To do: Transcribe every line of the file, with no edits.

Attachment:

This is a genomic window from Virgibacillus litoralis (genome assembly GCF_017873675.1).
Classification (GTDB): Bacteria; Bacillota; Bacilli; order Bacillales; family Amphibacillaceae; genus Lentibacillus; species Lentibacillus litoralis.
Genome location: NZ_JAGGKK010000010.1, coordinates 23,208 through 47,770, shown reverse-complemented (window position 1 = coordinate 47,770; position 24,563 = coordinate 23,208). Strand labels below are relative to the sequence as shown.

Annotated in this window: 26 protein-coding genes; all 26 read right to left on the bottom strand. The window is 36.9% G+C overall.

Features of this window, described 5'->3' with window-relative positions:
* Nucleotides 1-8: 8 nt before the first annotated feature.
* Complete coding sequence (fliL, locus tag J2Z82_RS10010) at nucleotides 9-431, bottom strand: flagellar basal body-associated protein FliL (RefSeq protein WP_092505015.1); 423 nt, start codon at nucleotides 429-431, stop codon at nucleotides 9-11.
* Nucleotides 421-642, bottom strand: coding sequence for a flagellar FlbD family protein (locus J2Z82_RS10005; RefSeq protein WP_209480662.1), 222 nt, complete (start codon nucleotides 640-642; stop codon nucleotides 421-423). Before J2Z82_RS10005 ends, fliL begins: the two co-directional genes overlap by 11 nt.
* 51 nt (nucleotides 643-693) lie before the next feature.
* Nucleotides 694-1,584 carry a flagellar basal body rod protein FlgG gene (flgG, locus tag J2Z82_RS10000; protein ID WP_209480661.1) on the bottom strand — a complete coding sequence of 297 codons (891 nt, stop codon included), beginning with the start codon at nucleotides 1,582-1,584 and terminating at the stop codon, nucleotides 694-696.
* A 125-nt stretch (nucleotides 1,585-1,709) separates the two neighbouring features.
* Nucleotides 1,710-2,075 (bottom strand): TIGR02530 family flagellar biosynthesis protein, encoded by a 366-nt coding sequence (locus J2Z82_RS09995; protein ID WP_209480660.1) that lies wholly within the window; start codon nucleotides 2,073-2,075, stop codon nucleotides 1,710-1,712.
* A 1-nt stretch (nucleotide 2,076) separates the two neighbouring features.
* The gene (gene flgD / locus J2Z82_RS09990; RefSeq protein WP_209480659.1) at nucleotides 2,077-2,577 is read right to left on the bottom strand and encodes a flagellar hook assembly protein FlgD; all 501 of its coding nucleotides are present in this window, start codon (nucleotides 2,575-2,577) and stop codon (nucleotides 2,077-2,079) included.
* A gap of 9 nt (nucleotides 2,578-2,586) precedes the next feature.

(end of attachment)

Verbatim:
This is a genomic window from Virgibacillus litoralis (genome assembly GCF_017873675.1).
Classification (GTDB): Bacteria; Bacillota; Bacilli; order Bacillales; family Amphibacillaceae; genus Lentibacillus; species Lentibacillus litoralis.
Genome location: NZ_JAGGKK010000010.1, coordinates 23,208 through 47,770, shown reverse-complemented (window position 1 = coordinate 47,770; position 24,563 = coordinate 23,208). Strand labels below are relative to the sequence as shown.

Annotated in this window: 26 protein-coding genes; all 26 read right to left on the bottom strand. The window is 36.9% G+C overall.

Features of this window, described 5'->3' with window-relative positions:
* Nucleotides 1-8: 8 nt before the first annotated feature.
* Complete coding sequence (fliL, locus tag J2Z82_RS10010) at nucleotides 9-431, bottom strand: flagellar basal body-associated protein FliL (RefSeq protein WP_092505015.1); 423 nt, start codon at nucleotides 429-431, stop codon at nucleotides 9-11.
* Nucleotides 421-642, bottom strand: coding sequence for a flagellar FlbD family protein (locus J2Z82_RS10005; RefSeq protein WP_209480662.1), 222 nt, complete (start codon nucleotides 640-642; stop codon nucleotides 421-423). Before J2Z82_RS10005 ends, fliL begins: the two co-directional genes overlap by 11 nt.
* 51 nt (nucleotides 643-693) lie before the next feature.
* Nucleotides 694-1,584 carry a flagellar basal body rod protein FlgG gene (flgG, locus tag J2Z82_RS10000; protein ID WP_209480661.1) on the bottom strand — a complete coding sequence of 297 codons (891 nt, stop codon included), beginning with the start codon at nucleotides 1,582-1,584 and terminating at the stop codon, nucleotides 694-696.
* A 125-nt stretch (nucleotides 1,585-1,709) separates the two neighbouring features.
* Nucleotides 1,710-2,075 (bottom strand): TIGR02530 family flagellar biosynthesis protein, encoded by a 366-nt coding sequence (locus J2Z82_RS09995; protein ID WP_209480660.1) that lies wholly within the window; start codon nucleotides 2,073-2,075, stop codon nucleotides 1,710-1,712.
* A 1-nt stretch (nucleotide 2,076) separates the two neighbouring features.
* The gene (gene flgD / locus J2Z82_RS09990; RefSeq protein WP_209480659.1) at nucleotides 2,077-2,577 is read right to left on the bottom strand and encodes a flagellar hook assembly protein FlgD; all 501 of its coding nucleotides are present in this window, start codon (nucleotides 2,575-2,577) and stop codon (nucleotides 2,077-2,079) included.
* A gap of 9 nt (nucleotides 2,578-2,586) precedes the next feature.